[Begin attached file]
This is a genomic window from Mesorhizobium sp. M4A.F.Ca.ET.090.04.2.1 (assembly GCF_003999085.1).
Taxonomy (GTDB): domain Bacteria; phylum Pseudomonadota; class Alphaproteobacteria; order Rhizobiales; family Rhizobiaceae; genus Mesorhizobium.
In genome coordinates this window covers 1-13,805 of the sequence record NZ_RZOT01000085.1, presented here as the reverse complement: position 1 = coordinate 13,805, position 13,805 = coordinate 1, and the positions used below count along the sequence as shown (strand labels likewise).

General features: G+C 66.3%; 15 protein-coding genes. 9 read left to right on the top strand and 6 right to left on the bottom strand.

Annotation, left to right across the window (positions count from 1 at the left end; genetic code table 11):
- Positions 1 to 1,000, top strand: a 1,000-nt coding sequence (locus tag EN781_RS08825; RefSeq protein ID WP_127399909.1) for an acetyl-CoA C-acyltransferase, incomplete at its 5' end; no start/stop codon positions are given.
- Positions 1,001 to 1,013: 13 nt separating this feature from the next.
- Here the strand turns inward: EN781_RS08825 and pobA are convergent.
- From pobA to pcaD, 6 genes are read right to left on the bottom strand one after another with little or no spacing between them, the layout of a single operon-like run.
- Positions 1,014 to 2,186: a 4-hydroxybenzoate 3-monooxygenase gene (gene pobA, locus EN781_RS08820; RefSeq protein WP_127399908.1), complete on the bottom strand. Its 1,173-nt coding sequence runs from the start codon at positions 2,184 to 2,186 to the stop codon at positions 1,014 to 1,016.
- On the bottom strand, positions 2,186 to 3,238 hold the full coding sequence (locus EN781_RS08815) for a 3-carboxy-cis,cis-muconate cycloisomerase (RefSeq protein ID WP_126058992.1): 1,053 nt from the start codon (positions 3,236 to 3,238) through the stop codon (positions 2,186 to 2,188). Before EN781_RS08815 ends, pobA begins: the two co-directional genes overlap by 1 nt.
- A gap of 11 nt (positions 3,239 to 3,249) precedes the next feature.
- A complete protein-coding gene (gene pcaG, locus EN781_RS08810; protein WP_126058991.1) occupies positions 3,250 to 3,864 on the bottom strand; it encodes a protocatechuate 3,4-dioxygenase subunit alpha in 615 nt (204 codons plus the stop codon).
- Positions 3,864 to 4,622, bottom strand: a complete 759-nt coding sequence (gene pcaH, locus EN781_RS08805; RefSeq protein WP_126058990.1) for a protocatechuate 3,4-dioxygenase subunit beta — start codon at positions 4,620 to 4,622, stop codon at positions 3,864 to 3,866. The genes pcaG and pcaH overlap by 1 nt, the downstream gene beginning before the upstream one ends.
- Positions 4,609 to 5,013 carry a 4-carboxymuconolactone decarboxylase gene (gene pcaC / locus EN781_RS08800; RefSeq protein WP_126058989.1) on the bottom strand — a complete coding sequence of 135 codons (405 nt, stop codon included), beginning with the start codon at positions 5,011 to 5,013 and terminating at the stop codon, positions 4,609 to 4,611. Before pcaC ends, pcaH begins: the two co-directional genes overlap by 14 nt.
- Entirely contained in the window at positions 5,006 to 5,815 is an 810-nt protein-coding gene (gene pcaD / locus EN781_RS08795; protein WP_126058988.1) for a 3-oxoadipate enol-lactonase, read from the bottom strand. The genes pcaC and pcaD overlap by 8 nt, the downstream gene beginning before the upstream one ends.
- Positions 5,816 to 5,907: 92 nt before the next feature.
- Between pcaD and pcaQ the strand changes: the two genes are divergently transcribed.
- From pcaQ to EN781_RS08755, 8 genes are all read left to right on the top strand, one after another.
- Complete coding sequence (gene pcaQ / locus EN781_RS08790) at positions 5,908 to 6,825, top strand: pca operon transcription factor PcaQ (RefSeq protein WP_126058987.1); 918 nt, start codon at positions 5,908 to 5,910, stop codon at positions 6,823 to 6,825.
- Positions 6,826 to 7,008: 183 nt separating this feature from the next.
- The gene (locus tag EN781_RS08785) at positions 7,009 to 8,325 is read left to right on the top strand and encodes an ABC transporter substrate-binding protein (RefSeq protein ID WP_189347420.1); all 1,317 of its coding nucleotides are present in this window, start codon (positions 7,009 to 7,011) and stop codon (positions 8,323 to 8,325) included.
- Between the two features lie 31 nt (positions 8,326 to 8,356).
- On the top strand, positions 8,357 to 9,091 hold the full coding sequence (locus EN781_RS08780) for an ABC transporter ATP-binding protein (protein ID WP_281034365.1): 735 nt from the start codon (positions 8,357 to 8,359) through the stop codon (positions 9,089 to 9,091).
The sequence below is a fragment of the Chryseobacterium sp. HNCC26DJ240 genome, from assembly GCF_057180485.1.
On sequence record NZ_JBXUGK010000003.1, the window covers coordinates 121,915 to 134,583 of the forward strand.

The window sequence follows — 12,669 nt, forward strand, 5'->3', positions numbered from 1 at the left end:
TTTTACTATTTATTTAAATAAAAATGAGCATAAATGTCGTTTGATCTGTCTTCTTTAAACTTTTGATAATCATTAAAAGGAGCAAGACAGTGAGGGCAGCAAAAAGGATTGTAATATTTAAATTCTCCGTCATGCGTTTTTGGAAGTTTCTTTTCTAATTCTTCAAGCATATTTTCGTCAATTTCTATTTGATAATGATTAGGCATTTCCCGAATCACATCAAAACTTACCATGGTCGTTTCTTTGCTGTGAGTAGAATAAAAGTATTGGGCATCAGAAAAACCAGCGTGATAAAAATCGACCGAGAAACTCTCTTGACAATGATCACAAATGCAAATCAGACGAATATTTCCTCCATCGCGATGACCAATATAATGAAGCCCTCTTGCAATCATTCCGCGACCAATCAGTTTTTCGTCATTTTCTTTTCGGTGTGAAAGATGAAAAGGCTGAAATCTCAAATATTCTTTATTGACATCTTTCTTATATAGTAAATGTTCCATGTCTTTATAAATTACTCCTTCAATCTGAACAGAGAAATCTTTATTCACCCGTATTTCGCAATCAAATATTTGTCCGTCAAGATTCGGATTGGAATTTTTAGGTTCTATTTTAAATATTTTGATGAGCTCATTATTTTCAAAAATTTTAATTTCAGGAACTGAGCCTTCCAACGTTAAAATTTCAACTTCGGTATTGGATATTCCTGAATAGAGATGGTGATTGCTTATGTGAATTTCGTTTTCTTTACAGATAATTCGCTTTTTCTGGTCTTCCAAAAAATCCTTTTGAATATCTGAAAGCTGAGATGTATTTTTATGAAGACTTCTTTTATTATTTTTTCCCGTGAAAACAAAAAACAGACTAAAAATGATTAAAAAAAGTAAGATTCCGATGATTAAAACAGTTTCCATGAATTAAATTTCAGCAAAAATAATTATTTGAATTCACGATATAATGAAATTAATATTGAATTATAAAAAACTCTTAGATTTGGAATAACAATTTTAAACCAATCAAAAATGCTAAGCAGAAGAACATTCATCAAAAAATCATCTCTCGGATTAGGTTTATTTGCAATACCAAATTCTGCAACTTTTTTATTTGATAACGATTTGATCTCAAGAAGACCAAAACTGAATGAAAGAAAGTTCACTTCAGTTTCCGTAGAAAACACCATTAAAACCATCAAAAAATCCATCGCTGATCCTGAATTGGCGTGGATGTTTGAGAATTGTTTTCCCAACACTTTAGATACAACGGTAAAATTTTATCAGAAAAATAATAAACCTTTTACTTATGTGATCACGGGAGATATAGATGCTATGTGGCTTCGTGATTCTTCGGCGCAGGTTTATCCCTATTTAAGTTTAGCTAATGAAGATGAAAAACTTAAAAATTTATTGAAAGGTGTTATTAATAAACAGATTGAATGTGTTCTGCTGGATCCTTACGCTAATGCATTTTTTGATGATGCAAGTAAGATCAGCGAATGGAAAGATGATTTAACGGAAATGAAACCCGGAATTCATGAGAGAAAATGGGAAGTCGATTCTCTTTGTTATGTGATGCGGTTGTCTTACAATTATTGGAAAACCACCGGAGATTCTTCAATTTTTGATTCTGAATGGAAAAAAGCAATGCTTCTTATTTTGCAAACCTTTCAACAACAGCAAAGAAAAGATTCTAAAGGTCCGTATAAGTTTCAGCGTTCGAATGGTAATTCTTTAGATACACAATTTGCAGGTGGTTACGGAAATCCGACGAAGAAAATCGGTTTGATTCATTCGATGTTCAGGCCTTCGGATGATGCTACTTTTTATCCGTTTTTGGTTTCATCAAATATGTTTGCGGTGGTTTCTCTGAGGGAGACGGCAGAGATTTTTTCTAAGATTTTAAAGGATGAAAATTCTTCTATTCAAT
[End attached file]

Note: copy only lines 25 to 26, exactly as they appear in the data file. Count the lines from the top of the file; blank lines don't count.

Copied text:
The sequence below is a fragment of the Chryseobacterium sp. HNCC26DJ240 genome, from assembly GCF_057180485.1.
On sequence record NZ_JBXUGK010000003.1, the window covers coordinates 121,915 to 134,583 of the forward strand.